Just three years ago, Israeli and Palestinian boy scouts slept side by side in sleeping bags on the ground in Tiberias.
But that was before the intifada began. This year, it’s another story.
At this year’s World Scout Jamboree in Thailand, which ended Tuesday, there were only six Palestinian scouts — who made it thanks to German funds and patronage — and no Israelis.
Despite a year of preparations, the 55 Israeli scouts had to stay home because of the government’s security concerns and the organizers’ refusal to allow armed Israeli guards to accompany the scouts.
“We could not allow the Israelis to be in the camp with their armed guards,” explained Jean Cassaigneau, deputy secretary-general of the World Scouts Movement. “The next day, the Americans would ask to have their arms, and how about protection for the Palestinian delegation? This is supposed to be a peaceful event.”
In any case, he noted, “There are two Thai navy ships guarding us from the sea, and Thai soldiers and police are manning the gates.”
The World Scouts say they did not even allow participants to use their knives inside the Jamboree site.
But Israel’s security services were adamant that the scouts couldn’t attend unless Israeli guards accompanied them, Amos Ilani, international commissioner of the Israeli scouts, said by phone from Tel Aviv.
The Israeli group now is trying to recoup from the World Scouts the $22,000 they say they spent on preparations.
“The decision not to allow the delegation to go to Thailand was taken in Israel,” said the Israeli consul in Thailand, Ya’akov Dvir. “We inspected the site, and I understood that our security officer was to allow it, under particular conditions. Eventually, the last word came from the security people in Israel. I cannot elaborate on their reasons.”
It may have had something to do with the November terrorist attacks in Kenya, in which suicide bombers destroyed an Israeli-owned hotel, killing three Israeli and 10 Kenyans, and missiles barely missed an Israeli passenger plane.
Israel’s Foreign Ministry posted travel warnings after the attack. A special section on Thailand urged Israelis to avoid spending much time in hotels, restaurants and tourist sites known to be popular with Israelis, and to tone down their “Israeliness.”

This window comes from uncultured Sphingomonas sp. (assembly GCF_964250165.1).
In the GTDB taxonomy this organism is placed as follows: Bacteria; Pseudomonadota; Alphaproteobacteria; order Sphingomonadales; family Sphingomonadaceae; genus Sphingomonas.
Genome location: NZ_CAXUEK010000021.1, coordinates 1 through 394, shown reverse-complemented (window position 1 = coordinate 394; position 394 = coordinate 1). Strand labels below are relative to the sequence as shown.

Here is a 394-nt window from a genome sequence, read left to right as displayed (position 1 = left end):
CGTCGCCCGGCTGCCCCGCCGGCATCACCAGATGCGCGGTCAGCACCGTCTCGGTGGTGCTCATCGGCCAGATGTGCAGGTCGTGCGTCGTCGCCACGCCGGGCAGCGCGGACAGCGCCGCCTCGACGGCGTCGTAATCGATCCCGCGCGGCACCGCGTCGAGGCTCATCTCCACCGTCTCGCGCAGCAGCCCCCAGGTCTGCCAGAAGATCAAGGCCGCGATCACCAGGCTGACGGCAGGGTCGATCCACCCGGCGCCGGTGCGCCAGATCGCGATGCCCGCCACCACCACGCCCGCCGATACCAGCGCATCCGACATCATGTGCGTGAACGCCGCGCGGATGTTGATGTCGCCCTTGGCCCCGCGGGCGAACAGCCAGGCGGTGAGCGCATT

Many Israelis — including an Israeli bank that cancelled a planned trip to Thailand for 3,000 employees — took the warnings seriously.
But some saw the scouts’ decision as a mistake.
“I think that politically it was not a very wise decision. The fact that the Palestinian delegation is here with the Palestinian flag means they won,” said Rabbi Pinchas Gniwisch, a Canadian from the Chabad movement, who was invited by the Thai government to organize Jewish activities at the camp. “The message is clear: ‘We scared you, and you’re not here.’ In the future it could mean you can kick Israelis out everywhere. On the other hand, I can’t blame Israeli parents for not wanting to send their kids to the Jamboree these days.”
Not everybody agreed with Gniwisch.
“I think that by not coming, the Israeli delegation showed that the threat of terror is real,” said Rabbi Joseph Kantor, the head of Chabad in Bangkok. “I see it as a responsible step, but I am quite happy it wasn’t I who had to take that decision.”
There still were some 50 Jewish scouts at the jamboree from other countries, but the Israelis’ absence hurt, Gniwisch said.
“The other day we couldn’t even form a minyan to conduct a prayer at the synagogue,” said Rabbi Shmulik Guttnick of New York. “Eventually we found a Jewish scout from Pennsylvania who was actually quite enthusiastic to help us out and came to pray with us at the synagogue.”
Though the jamboree celebrates international brotherhood, many say that at any event where Israelis and Arabs are present, there inevitably is a propaganda component as well.
“If delegations from Arab countries are present at the camp and we are not, of course it damages our image,” Dvir said.
For example, even though the Palestinian scouts came as guests of the German Protestant Scouts and not as an official Palestinian delegation, they did hang a large Palestinian flag over their tent.
“We came here to do scouting, not to talk about politics, but if someone asks me what is happening in the Middle East of course I tell him my story,” said Walid Al-Shatle, the head of the Palestinian group. “The Israeli army demolished my house. My wife is expecting. She’s got twins. Only God knows how we will feed them. But I still hope we will have peace sometime soon.”
One Israeli scout, Mor Kertes, was angry about the government’s decision.
“When I heard we were not going to the jamboree, I started crying. I felt so helpless,” Kertes, 18, told JTA by telephone. “We had big hopes we would be able to meet the Palestinian scouts in person. I have been a scout for eight years now, and have never met a Palestinian scout before. It could have been a unique opportunity to show the world that we can talk to each other and do great things together.”
The Archive of the Jewish Telegraphic Agency includes articles published from 1923 to 2008. Archive stories reflect the journalistic standards and practices of the time they were published.